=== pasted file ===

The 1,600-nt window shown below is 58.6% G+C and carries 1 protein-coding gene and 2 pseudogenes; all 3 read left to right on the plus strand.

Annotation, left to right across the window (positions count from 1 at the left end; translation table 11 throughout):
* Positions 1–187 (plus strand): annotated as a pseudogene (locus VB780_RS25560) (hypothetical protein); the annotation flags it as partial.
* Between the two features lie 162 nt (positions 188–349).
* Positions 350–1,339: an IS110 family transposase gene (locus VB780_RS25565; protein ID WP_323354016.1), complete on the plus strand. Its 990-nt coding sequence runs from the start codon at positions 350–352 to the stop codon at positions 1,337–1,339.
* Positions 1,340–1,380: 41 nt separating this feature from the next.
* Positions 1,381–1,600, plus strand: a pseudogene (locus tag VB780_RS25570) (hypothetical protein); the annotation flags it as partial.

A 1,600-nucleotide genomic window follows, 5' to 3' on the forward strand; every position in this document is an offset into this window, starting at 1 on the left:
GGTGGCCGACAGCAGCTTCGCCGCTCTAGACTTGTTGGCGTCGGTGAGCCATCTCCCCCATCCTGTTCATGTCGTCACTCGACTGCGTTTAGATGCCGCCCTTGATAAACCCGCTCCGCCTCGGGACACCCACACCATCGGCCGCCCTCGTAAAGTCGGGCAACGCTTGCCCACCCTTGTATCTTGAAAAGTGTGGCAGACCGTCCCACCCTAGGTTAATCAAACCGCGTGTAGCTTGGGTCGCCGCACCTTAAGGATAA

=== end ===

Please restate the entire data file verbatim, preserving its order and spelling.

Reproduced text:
The 1,600-nt window shown below is 58.6% G+C and carries 1 protein-coding gene and 2 pseudogenes; all 3 read left to right on the plus strand.

Annotation, left to right across the window (positions count from 1 at the left end; translation table 11 throughout):
* Positions 1–187 (plus strand): annotated as a pseudogene (locus VB780_RS25560) (hypothetical protein); the annotation flags it as partial.
* Between the two features lie 162 nt (positions 188–349).
* Positions 350–1,339: an IS110 family transposase gene (locus VB780_RS25565; protein ID WP_323354016.1), complete on the plus strand. Its 990-nt coding sequence runs from the start codon at positions 350–352 to the stop codon at positions 1,337–1,339.
* Positions 1,340–1,380: 41 nt separating this feature from the next.
* Positions 1,381–1,600, plus strand: a pseudogene (locus tag VB780_RS25570) (hypothetical protein); the annotation flags it as partial.

A 1,600-nucleotide genomic window follows, 5' to 3' on the forward strand; every position in this document is an offset into this window, starting at 1 on the left:
GGTGGCCGACAGCAGCTTCGCCGCTCTAGACTTGTTGGCGTCGGTGAGCCATCTCCCCCATCCTGTTCATGTCGTCACTCGACTGCGTTTAGATGCCGCCCTTGATAAACCCGCTCCGCCTCGGGACACCCACACCATCGGCCGCCCTCGTAAAGTCGGGCAACGCTTGCCCACCCTTGTATCTTGAAAAGTGTGGCAGACCGTCCCACCCTAGGTTAATCAAACCGCGTGTAGCTTGGGTCGCCGCACCTTAAGGATAA